Two movies into his career it’s clear there is at least one thing Robert Eggers is passionate about; the historical look and feel of the time period he's presenting. It is also clear that Eggers cares not one iota about mainstream audiences. With The Lighthouse, the writer/director's unique vision offers a niche experience that is nothing if not singular and rewarding on each of the various layers you choose to peel back.
The straightforward synopsis of The Lighthouse is far less interesting than almost every other detail stuffed in the entire 110 minute runtime. In the late 1800's a pair of lighthouse keepers are dropped off at a New England island to begin a 4 week stretch running and maintaining the island's lighthouse while slowly driving each other mad. That's a story framework we've seen in many movies throughout the course of history, but what gives The Lighthouse lasting impact is Eggers' unique approach.
Shot in black and white 35mm, and presented in a nearly square aspect resembling early photography, Eggers' film feels like a movie recovered from the past. Though its production feels antiquated given the period its covering, the filmmaking elements have a cinematic nostalgia that movie nerds tend to remember fondly and geek out over. At the risk of sounding cliche, movies simply aren't made like this anymore. Robert Eggers has dug up a relic of an idea which is truly something special to behold even outside of the script’s pure unfiltered weirdness.
Robert Pattinson and Willem Dafoe are a one-two punch in the leading roles as they spend most of the film bickering in their respective accents. Dafoe employees a fisherman's growl not unlike how we might imagine a literary pirate would sound. Pattinson speaks as a New England farmer with a little bit of New York attitude. The pair squabble throughout, often engaging in extended monologues and occasionally dumping information which lends to the duality of what we're watching. As Pattinson increasingly goes mad the validity and reality of the visuals come into question, leading into the third act which is a showcase of both actors’ abilities.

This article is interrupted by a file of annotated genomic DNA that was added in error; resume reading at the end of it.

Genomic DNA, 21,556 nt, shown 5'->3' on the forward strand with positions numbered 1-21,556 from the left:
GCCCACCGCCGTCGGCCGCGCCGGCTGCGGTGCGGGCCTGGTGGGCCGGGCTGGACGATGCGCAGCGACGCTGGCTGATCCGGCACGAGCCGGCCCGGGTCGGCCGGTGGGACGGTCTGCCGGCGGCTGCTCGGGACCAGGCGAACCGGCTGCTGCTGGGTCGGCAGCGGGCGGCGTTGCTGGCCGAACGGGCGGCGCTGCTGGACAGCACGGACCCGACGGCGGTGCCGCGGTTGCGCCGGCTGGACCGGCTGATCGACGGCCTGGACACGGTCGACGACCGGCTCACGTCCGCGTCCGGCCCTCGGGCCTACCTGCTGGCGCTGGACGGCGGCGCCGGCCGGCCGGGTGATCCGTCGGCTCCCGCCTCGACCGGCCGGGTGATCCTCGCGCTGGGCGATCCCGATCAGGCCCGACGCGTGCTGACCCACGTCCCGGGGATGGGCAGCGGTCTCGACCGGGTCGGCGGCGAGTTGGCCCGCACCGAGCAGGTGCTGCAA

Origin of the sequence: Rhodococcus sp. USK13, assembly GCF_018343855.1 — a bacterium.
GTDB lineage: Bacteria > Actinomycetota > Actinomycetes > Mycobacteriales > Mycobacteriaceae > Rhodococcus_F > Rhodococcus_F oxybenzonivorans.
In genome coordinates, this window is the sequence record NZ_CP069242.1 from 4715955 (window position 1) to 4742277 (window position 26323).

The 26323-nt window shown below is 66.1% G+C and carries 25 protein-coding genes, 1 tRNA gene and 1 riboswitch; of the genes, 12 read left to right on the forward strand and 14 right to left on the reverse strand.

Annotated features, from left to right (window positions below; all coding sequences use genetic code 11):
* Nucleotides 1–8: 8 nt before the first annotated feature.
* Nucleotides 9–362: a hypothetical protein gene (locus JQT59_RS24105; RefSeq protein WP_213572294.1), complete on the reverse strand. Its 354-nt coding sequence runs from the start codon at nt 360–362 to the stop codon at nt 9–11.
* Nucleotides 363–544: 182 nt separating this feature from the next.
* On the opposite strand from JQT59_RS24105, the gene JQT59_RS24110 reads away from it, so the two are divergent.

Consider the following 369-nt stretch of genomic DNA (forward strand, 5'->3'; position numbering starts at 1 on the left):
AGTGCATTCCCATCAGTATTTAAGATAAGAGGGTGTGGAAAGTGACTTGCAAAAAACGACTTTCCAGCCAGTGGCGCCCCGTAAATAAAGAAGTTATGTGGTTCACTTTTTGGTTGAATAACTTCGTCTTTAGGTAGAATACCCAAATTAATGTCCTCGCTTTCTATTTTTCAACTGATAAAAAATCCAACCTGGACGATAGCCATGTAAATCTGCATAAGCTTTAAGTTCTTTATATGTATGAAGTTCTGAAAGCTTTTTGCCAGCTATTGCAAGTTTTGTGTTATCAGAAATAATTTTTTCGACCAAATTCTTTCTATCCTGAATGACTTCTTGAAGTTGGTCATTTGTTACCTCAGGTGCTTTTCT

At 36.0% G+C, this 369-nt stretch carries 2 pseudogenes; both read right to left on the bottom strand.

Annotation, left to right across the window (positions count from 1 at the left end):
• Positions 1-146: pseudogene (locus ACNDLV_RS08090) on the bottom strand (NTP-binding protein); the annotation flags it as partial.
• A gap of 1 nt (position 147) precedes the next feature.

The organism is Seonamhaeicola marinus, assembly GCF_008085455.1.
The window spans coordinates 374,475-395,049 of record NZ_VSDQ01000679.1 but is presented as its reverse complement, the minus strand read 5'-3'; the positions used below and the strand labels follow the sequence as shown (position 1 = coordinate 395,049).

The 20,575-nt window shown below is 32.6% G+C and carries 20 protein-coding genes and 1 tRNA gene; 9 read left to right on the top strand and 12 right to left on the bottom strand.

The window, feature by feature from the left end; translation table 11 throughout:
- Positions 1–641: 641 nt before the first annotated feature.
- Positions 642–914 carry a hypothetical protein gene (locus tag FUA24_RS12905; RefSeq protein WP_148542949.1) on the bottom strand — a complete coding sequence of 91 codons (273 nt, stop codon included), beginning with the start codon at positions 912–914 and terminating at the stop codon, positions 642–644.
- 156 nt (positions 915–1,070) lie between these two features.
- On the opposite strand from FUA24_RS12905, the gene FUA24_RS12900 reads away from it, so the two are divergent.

Like The Witch, Eggers' followup relies heavily on mood, leaning closer to black comedy as opposed to a Hitchcockian suspense thriller. The Lighthouse score utilizes an ominous horn which acts as a maddening siren song throughout the film. The keeper's day-to-day is shown in glimpses from the extreme tedium of emptying bowls filled with human waste, to dragging canisters of heavy oil up winding staircases. The visuals of Eggers' film are meant to sell the hypnotic spell of a man going mad at sea, the breaking point presented in a scene folks weary of animal violence should be aware of. The underlying violence within Pattinson's character is a ghost looming over the film as a whole, but it is a force to be reckoned with in the films final act which pays off the tension building in the dark laughs (and scatological humor).
The Lighthouse is a story which could live and breathe entirely on the stage, save for some of its more hallucinatory visuals. The film is a testament to performances conveyed magnificently by Dafoe and Pattinson. Robert Eggers continues to assert his dominance as a singularly passionate voice in indie cinema that digs deep into historical truths to unearth an unmatched skill in world building.